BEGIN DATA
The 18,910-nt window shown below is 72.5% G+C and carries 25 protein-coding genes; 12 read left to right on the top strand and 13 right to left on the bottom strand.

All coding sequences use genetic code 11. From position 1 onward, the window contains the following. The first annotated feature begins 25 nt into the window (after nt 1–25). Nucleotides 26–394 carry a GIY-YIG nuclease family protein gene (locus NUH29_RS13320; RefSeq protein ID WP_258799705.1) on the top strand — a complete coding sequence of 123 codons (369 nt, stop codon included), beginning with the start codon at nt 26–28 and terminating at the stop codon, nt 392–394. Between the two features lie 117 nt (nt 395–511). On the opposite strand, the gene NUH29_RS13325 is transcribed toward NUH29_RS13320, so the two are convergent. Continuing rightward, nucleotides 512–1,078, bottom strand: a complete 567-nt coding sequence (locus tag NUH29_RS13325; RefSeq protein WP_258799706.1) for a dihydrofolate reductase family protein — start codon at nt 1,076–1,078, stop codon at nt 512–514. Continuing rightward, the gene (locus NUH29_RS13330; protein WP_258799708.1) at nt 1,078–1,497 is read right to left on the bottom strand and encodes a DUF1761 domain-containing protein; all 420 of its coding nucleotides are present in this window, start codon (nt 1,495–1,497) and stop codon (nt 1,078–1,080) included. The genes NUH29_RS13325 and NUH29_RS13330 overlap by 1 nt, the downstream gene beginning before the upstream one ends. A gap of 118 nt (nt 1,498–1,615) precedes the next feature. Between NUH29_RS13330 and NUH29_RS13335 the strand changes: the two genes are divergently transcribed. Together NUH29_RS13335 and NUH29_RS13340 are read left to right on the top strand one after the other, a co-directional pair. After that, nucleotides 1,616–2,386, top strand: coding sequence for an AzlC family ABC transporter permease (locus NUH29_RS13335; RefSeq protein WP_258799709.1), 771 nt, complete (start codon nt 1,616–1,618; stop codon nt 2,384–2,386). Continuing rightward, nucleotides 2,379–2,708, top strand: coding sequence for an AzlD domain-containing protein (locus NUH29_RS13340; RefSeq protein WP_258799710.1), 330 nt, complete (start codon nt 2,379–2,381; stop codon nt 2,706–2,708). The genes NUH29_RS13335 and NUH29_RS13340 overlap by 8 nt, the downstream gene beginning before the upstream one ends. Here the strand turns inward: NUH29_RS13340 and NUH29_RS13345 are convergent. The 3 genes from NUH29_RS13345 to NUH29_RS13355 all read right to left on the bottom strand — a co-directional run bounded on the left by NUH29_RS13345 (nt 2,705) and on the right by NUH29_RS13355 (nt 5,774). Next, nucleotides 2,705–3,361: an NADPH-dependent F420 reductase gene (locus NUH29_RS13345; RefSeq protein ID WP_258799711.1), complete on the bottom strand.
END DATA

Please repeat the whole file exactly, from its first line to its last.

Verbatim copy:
The 18,910-nt window shown below is 72.5% G+C and carries 25 protein-coding genes; 12 read left to right on the top strand and 13 right to left on the bottom strand.

All coding sequences use genetic code 11. From position 1 onward, the window contains the following. The first annotated feature begins 25 nt into the window (after nt 1–25). Nucleotides 26–394 carry a GIY-YIG nuclease family protein gene (locus NUH29_RS13320; RefSeq protein ID WP_258799705.1) on the top strand — a complete coding sequence of 123 codons (369 nt, stop codon included), beginning with the start codon at nt 26–28 and terminating at the stop codon, nt 392–394. Between the two features lie 117 nt (nt 395–511). On the opposite strand, the gene NUH29_RS13325 is transcribed toward NUH29_RS13320, so the two are convergent. Continuing rightward, nucleotides 512–1,078, bottom strand: a complete 567-nt coding sequence (locus tag NUH29_RS13325; RefSeq protein WP_258799706.1) for a dihydrofolate reductase family protein — start codon at nt 1,076–1,078, stop codon at nt 512–514. Continuing rightward, the gene (locus NUH29_RS13330; protein WP_258799708.1) at nt 1,078–1,497 is read right to left on the bottom strand and encodes a DUF1761 domain-containing protein; all 420 of its coding nucleotides are present in this window, start codon (nt 1,495–1,497) and stop codon (nt 1,078–1,080) included. The genes NUH29_RS13325 and NUH29_RS13330 overlap by 1 nt, the downstream gene beginning before the upstream one ends. A gap of 118 nt (nt 1,498–1,615) precedes the next feature. Between NUH29_RS13330 and NUH29_RS13335 the strand changes: the two genes are divergently transcribed. Together NUH29_RS13335 and NUH29_RS13340 are read left to right on the top strand one after the other, a co-directional pair. After that, nucleotides 1,616–2,386, top strand: coding sequence for an AzlC family ABC transporter permease (locus NUH29_RS13335; RefSeq protein WP_258799709.1), 771 nt, complete (start codon nt 1,616–1,618; stop codon nt 2,384–2,386). Continuing rightward, nucleotides 2,379–2,708, top strand: coding sequence for an AzlD domain-containing protein (locus NUH29_RS13340; RefSeq protein WP_258799710.1), 330 nt, complete (start codon nt 2,379–2,381; stop codon nt 2,706–2,708). The genes NUH29_RS13335 and NUH29_RS13340 overlap by 8 nt, the downstream gene beginning before the upstream one ends. Here the strand turns inward: NUH29_RS13340 and NUH29_RS13345 are convergent. The 3 genes from NUH29_RS13345 to NUH29_RS13355 all read right to left on the bottom strand — a co-directional run bounded on the left by NUH29_RS13345 (nt 2,705) and on the right by NUH29_RS13355 (nt 5,774). Next, nucleotides 2,705–3,361: an NADPH-dependent F420 reductase gene (locus NUH29_RS13345; RefSeq protein ID WP_258799711.1), complete on the bottom strand.